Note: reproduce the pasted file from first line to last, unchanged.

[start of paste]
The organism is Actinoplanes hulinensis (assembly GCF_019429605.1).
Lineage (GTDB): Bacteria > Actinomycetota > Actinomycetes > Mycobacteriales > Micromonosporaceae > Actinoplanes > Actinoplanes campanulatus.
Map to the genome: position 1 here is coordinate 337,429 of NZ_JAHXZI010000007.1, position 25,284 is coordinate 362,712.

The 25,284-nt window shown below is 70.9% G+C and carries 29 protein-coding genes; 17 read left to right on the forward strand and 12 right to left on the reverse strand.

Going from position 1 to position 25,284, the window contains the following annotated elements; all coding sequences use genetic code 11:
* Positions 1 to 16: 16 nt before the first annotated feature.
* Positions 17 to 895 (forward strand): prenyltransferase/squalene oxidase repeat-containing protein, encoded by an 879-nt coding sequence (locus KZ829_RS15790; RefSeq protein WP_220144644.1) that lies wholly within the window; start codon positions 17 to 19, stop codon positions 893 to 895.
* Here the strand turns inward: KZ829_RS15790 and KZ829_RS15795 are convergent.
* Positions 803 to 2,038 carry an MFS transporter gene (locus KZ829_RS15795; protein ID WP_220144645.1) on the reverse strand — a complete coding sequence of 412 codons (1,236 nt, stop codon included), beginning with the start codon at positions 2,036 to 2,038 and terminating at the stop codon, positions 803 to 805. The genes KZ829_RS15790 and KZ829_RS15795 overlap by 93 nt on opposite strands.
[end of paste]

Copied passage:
The organism is Actinoplanes hulinensis (assembly GCF_019429605.1).
Lineage (GTDB): Bacteria > Actinomycetota > Actinomycetes > Mycobacteriales > Micromonosporaceae > Actinoplanes > Actinoplanes campanulatus.
Map to the genome: position 1 here is coordinate 337,429 of NZ_JAHXZI010000007.1, position 25,284 is coordinate 362,712.

The 25,284-nt window shown below is 70.9% G+C and carries 29 protein-coding genes; 17 read left to right on the forward strand and 12 right to left on the reverse strand.

Going from position 1 to position 25,284, the window contains the following annotated elements; all coding sequences use genetic code 11:
* Positions 1 to 16: 16 nt before the first annotated feature.
* Positions 17 to 895 (forward strand): prenyltransferase/squalene oxidase repeat-containing protein, encoded by an 879-nt coding sequence (locus KZ829_RS15790; RefSeq protein WP_220144644.1) that lies wholly within the window; start codon positions 17 to 19, stop codon positions 893 to 895.
* Here the strand turns inward: KZ829_RS15790 and KZ829_RS15795 are convergent.
* Positions 803 to 2,038 carry an MFS transporter gene (locus KZ829_RS15795; protein ID WP_220144645.1) on the reverse strand — a complete coding sequence of 412 codons (1,236 nt, stop codon included), beginning with the start codon at positions 2,036 to 2,038 and terminating at the stop codon, positions 803 to 805. The genes KZ829_RS15790 and KZ829_RS15795 overlap by 93 nt on opposite strands.